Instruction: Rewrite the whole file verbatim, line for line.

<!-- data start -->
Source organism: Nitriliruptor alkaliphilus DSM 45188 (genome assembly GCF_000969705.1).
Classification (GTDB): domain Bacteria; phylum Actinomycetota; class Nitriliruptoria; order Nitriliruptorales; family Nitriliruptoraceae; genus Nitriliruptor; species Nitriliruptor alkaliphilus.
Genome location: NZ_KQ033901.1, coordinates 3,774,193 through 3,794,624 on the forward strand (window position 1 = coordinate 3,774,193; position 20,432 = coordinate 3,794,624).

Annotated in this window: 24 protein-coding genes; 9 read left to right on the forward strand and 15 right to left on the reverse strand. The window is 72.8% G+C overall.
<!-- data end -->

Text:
Source organism: Nitriliruptor alkaliphilus DSM 45188 (genome assembly GCF_000969705.1).
Classification (GTDB): domain Bacteria; phylum Actinomycetota; class Nitriliruptoria; order Nitriliruptorales; family Nitriliruptoraceae; genus Nitriliruptor; species Nitriliruptor alkaliphilus.
Genome location: NZ_KQ033901.1, coordinates 3,774,193 through 3,794,624 on the forward strand (window position 1 = coordinate 3,774,193; position 20,432 = coordinate 3,794,624).

Annotated in this window: 24 protein-coding genes; 9 read left to right on the forward strand and 15 right to left on the reverse strand. The window is 72.8% G+C overall.